THE MONASTIC ORDER
The monastery is an informal Order.
Our focus is on learning about and sharing a better way of living within ourselves and with each other and the world.
Other people have what they need;
I alone possess nothing.
I alone drift about,
like someone without a home.
I am like an idiot, my mind is so empty.
— Lao Tzu, Tao Te Ching
THE ROLE OF THE METAPHORICAL MONASTIC
“To be calm and relaxed, maintaining one point — on behalf of ourselves and all that we affect.”
A seeker in The Little Creek Monastery aspires to live and express the spirit of mushin, is willing to stand up for the place inside themselves that is calm and still, and endeavors to allow the eternal to effortlessly flow through them and into the world.
The monastery encourages kindness, inclusiveness, forgiveness, responsibility, compassion and concern.
Our monastery doesn’t get a lot of visitors. We’re pretty much located along the remote back roads of the Internet. There are no nearby super highways or cloverleafs. Most of the time we’re a pretty quiet group. Some of us are loners, either by choice or through social isolation.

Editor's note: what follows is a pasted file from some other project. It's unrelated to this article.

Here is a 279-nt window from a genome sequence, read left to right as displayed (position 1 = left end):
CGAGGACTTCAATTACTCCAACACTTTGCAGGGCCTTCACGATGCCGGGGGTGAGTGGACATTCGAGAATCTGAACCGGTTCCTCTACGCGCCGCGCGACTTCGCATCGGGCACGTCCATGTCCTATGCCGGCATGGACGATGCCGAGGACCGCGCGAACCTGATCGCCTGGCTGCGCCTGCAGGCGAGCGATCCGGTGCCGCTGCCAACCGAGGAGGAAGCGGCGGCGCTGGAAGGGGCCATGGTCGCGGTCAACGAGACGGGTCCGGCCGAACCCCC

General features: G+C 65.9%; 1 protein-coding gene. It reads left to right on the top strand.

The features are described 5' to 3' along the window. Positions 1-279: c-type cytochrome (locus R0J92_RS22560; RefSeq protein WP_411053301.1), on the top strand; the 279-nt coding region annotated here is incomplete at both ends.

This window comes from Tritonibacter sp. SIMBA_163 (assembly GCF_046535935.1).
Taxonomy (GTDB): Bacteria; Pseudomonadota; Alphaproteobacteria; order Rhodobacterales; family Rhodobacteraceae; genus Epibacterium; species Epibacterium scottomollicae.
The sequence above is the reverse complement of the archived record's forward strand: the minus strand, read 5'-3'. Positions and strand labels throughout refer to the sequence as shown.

You don’t really need any term of address in the monastery… just be you. The monastery, however, has optional terms of address — which can be fun or serious, depending on which direction your smile is facing. So, in a sense, ‘titles’ in the monastery are about what feels right to you, and mostly about saying, “This is something I enjoy.”
We are basically ordered in two parts: The Monastic Congregation and our Orders. Traditionally, members of a congregation were not required to take vows. Same here.
Self-Conferred Titles, for Members of The Monastic Congregation
- Member — self-conferred. No title selected, no title needed.
- Monk/Nun — self-conferred. Their personal home or residence, van or car, or maybe business may be referred to as a cell or even a monastery, sangha or dojo.
- Scribe — self-conferred. Diligently works to write or assist in increasing the monastery’s body of work. May provide organizational support.
- Brother/Sister — to go in front of your first name; self-conferred.